Today, Elon Musk unveiled his plans to colonize Mars using tech from his SpaceX company. See there, in the video above that looks like a clip from an especially dour and pretentious piece of space Oscar bait? That's the solar-powered spaceship that will supposedly carry humans to the Red Planet, where they would spend the next 40 to 100 years building a colony.
If we say the minimum threshold for a self-sustaining city on Mars, or civilization, would be a million people, and you can only go every two years, if you have 100 people per ship, that's 10,000 trips. So I think at least 100 people per trip is the right order of magnitude, and I think we actually may end up expanding the crew section and ultimately taking more like 200 or more people per flight in order to reduce the cost per person.
But 10,000 flights is a lot of flights. So you'd really want ultimately I think on the order of 1,000 ships. It would take a while to build up to a thousand ships, and so I think if you say when we reach that million-person threshold, from the point at which the first ship goes to Mars, it's probably somewhere between 20 to 50 total Mars rendezvous. So it's probably somewhere between maybe 40 to 100 years to achieve a fully self-sustaining civilization on Mars.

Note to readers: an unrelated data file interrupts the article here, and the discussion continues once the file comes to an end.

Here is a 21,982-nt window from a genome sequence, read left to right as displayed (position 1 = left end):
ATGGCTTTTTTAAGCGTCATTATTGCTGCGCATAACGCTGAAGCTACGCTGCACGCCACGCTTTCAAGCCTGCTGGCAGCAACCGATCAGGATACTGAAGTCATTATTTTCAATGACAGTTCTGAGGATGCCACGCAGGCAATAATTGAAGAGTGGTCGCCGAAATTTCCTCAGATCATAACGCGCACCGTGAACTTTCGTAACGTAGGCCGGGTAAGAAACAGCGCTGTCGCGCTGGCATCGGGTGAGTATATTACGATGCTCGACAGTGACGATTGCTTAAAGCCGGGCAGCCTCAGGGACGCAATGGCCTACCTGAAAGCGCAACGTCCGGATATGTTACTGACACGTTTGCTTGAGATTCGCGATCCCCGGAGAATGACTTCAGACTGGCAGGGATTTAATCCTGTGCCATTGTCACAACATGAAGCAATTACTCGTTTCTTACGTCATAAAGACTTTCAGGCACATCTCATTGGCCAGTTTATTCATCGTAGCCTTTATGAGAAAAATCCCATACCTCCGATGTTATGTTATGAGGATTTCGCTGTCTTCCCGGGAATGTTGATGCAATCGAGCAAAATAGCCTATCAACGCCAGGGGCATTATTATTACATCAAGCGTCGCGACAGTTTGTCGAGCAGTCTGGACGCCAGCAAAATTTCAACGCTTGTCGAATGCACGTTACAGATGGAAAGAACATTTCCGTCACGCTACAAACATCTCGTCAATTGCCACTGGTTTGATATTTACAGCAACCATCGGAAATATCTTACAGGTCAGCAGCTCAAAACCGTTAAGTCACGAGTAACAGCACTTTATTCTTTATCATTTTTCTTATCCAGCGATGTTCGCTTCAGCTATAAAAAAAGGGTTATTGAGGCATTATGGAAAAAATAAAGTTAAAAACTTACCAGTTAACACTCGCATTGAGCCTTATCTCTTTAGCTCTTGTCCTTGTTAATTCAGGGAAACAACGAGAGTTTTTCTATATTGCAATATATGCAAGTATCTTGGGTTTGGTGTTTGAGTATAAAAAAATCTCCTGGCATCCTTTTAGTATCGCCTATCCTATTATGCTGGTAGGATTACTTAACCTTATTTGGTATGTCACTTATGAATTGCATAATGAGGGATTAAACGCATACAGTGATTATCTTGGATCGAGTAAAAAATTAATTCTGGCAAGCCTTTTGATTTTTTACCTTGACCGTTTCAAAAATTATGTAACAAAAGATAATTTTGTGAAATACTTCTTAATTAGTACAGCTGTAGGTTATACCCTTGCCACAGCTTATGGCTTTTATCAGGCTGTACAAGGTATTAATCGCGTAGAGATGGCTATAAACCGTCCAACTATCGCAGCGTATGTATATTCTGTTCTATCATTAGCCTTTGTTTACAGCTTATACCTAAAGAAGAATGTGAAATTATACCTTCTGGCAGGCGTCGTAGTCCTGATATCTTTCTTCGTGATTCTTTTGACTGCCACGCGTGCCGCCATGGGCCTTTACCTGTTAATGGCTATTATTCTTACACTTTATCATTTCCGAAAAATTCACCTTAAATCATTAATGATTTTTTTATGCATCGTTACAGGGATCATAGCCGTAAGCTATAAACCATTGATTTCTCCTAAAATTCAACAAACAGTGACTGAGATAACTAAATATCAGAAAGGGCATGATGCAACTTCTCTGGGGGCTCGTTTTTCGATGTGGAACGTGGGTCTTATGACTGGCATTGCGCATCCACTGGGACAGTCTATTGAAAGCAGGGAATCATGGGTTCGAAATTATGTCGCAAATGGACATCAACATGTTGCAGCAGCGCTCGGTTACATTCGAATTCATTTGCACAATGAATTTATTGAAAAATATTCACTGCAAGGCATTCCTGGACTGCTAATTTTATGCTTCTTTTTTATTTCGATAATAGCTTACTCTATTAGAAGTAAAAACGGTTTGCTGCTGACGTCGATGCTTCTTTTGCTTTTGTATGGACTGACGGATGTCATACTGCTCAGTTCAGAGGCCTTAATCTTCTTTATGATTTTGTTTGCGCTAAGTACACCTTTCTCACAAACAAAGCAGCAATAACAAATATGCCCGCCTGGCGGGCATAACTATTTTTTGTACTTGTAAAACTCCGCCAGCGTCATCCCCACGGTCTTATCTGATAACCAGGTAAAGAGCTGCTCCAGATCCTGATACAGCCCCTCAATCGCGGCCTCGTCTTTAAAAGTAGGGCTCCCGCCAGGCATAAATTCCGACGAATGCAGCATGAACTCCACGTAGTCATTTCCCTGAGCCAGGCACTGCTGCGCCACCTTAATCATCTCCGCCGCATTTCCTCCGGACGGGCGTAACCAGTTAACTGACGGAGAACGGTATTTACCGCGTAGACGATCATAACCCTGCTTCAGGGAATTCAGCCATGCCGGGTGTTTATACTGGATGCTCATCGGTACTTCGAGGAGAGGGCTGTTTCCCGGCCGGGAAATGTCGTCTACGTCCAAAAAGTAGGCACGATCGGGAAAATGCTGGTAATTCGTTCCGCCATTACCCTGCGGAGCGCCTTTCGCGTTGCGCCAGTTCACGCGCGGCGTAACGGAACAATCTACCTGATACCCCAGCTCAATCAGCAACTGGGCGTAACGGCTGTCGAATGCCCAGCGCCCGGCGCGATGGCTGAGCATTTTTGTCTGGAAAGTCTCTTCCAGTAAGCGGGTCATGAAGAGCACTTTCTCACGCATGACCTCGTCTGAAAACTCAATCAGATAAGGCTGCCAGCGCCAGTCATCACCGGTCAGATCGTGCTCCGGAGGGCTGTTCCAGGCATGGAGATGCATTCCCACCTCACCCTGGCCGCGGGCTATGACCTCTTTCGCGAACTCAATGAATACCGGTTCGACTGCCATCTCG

Currently, Musk says, it would cost about $10 billion per person for a Mars trip, but he hopes to reduce that figure to a very of-the-people $200,000, in part by creating reusable rockets that return to earth after launch.
Charles continues: "Everybody needs to know there's nothing on Mars. Except junk we've left there. What we'll find is our own junk."
If this all sounds exciting enough that you want to jostle for a spot on the proposed mission, there is one criteria Musk has already laid out for you: "Are you prepared to die? If that's okay, then you're a candidate for going."
The Verge has comprehensive coverage of the announcement, which you should read if you need to know every detail, including the fact that Musk made a South Park joke.